The Lake

by Eliza

The water ripples beneath me, shifting and shimmering as tiny white-capped waves spread across the surface. Behind me, the sun shines at its brightest, its rays beating down against my exposed back. Breathing in, I cast a glance at the landscape around me. The lush green hills, the endless stretch of sparkling water and the boats that speed so gracefully over it, narrowly avoiding the gnarled trees that reach out of the otherwise flat surface. Bracing myself, I step forward and dive into the depths of the water below. The water envelops me, wrapping me in its cold grip, trying to pull me deeper. I begin to swim, back into the warmer water, heading towards the surface and the sparkling rays of the sun.

A Plethora of Joy

by Luca

Anticipation flies through the air, my ears are greeted by the nostalgic sound of chanting. I’m walking from the train station to the stadium to watch the soccer, it’s the only sport worth attending, the atmosphere, colour and bonding time for me and my brother is fantastic. Before entering the stadium we take a detour to the perfect green park next to the rectangular stadium. We kick the football for a bit whilst the sound of fun and other people playing ambushes us from all sides. With excitement and eagerness I enter the stadium. I just hope this plethora of joy and green heaven remains this way, and is never covered by water nor is it ever a yellow wasteland.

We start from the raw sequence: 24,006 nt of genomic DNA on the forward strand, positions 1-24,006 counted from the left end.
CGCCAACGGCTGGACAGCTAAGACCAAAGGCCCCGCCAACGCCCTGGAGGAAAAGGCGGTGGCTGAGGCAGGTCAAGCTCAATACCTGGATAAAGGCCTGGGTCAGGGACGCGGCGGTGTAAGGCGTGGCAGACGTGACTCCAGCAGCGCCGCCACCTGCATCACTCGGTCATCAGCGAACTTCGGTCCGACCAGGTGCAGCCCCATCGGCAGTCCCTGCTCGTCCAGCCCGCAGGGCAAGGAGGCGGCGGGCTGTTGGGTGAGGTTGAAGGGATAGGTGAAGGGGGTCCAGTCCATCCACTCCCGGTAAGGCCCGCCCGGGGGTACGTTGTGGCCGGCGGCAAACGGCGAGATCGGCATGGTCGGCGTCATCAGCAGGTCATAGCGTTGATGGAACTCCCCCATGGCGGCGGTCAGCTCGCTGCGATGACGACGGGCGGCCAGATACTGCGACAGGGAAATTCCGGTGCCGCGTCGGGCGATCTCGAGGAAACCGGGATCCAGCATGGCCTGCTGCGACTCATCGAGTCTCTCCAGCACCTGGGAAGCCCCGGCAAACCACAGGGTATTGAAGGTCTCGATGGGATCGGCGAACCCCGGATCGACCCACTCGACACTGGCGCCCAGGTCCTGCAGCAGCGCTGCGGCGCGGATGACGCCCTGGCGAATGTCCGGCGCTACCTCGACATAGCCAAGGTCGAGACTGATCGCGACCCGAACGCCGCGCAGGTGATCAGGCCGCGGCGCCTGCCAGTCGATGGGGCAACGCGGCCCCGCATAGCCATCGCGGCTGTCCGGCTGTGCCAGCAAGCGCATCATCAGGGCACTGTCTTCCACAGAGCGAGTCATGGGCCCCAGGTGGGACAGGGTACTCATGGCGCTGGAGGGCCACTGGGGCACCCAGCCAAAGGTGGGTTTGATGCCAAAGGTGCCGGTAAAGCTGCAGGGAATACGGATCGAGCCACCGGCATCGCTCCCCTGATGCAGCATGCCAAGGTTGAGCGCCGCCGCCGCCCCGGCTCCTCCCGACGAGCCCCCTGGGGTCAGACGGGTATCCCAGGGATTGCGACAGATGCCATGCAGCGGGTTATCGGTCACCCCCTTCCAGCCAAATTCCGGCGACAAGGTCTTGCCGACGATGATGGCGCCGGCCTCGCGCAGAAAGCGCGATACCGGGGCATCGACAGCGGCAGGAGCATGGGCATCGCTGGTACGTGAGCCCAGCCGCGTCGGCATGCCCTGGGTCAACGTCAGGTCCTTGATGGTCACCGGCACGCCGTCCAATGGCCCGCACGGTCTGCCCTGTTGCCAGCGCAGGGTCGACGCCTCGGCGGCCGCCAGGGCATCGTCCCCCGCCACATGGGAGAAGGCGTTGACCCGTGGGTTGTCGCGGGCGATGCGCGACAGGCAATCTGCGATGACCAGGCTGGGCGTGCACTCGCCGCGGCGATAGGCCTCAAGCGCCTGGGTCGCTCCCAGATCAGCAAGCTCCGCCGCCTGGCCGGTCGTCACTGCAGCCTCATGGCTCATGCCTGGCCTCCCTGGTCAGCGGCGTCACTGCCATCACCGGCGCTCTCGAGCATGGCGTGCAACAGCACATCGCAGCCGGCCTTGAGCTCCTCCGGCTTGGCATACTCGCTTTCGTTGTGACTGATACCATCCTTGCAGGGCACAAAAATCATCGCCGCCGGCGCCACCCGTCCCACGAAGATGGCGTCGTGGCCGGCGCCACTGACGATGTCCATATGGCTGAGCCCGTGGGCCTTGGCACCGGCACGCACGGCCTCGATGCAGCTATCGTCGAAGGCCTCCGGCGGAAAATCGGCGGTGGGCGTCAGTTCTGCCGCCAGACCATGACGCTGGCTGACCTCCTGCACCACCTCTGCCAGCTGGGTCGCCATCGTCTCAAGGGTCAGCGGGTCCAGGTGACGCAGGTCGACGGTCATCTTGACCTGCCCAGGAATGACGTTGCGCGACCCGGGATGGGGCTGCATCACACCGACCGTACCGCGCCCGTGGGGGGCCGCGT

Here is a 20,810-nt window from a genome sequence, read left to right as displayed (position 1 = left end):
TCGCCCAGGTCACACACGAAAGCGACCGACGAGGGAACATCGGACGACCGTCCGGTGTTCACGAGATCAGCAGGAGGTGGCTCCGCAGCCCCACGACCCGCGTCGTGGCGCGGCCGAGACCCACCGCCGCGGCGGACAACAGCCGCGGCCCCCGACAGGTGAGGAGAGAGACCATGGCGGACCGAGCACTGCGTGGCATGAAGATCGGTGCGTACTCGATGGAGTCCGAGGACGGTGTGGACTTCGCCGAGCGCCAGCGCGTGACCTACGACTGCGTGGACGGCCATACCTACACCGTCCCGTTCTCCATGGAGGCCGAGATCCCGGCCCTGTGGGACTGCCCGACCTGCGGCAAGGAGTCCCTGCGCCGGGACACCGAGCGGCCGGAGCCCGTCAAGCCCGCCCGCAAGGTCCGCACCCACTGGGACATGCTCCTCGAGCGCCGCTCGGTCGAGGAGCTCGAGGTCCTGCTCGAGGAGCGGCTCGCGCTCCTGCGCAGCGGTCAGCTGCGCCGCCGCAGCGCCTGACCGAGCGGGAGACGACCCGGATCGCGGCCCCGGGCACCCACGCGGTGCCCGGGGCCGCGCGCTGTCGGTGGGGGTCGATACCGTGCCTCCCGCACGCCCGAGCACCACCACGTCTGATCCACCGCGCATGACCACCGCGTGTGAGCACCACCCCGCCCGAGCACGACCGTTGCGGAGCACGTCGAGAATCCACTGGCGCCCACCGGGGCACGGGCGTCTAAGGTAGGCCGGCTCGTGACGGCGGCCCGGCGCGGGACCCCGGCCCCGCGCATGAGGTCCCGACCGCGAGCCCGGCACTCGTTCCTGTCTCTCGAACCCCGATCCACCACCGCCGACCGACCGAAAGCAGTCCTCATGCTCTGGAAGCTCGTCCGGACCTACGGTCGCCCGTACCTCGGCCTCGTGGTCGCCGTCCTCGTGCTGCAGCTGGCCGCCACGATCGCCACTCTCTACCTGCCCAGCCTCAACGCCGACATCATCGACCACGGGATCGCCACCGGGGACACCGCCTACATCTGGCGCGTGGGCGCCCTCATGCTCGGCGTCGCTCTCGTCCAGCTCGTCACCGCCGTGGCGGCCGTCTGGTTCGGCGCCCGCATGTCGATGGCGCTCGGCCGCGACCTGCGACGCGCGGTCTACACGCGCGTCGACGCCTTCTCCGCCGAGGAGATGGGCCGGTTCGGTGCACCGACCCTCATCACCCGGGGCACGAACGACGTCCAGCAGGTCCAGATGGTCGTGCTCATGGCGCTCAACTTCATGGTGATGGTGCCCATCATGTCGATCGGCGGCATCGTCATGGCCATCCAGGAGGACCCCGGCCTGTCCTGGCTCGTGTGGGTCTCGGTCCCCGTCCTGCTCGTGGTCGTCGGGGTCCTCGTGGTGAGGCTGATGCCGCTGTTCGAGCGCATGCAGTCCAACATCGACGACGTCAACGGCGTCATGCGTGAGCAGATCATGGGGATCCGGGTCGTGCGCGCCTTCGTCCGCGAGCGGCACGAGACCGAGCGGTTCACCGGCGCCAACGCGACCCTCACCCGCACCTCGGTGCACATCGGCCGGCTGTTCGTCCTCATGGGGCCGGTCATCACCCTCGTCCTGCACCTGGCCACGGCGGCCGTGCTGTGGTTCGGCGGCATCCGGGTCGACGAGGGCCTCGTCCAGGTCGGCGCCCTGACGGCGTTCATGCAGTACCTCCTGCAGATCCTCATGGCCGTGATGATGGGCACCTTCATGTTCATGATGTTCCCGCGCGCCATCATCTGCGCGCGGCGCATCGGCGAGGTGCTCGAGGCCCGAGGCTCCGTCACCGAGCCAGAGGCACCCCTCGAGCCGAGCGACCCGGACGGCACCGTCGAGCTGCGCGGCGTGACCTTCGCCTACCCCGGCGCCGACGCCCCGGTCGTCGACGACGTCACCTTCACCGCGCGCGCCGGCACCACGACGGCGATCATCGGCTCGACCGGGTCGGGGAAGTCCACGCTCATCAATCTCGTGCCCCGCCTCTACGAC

The mighty Yarra

by Sue (teacher)

For most of my adult life I’ve lived near the Yarra and the river pulls at my heart. In my uni days, I lived upstream near Warrandyte and spent a couple of lazy summers swimming and rafting on lilos in the river’s murky flow. Nowadays I live closer to the city with my family but still within walking distance of the river, and I walk there often. Down there, the constant buzz from the freeway seems to fade into the calm powerful pull of the water. During the long drought a few years ago, the water level fell drastically and the adjacent wetlands dried out. The bed of the lagoon cracked into a million dry pieces and the birds and other creatures sought refuge elsewhere. Everything felt dry and dead. When the rain finally came, the river overflowed its banks and flooded the walking path and surrounding bushland and all the living things woke up. Nature drowned the freeway noise. The loudest sounds were the rapid rush of water, croaking frogs, and kookaburras laughing with mirth from the trees.

This article was produced as part of Weather Stations, a global project that places literature and storytelling at the heart of the conversations around climate change. The Wheeler Centre is one of five partners in the project. The students’ work can be found at the Weather Stations blog and at their own Substations blog.

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The Wheeler Centre acknowledges the Wurundjeri Woi Wurrung people of the Kulin Nation as the Traditional Owners of the land on which the Centre stands. We acknowledge and pay our respects to all Aboriginal and Torres Strait Islander peoples and their Elders, past and present, as the custodians of the world’s oldest continuous living culture.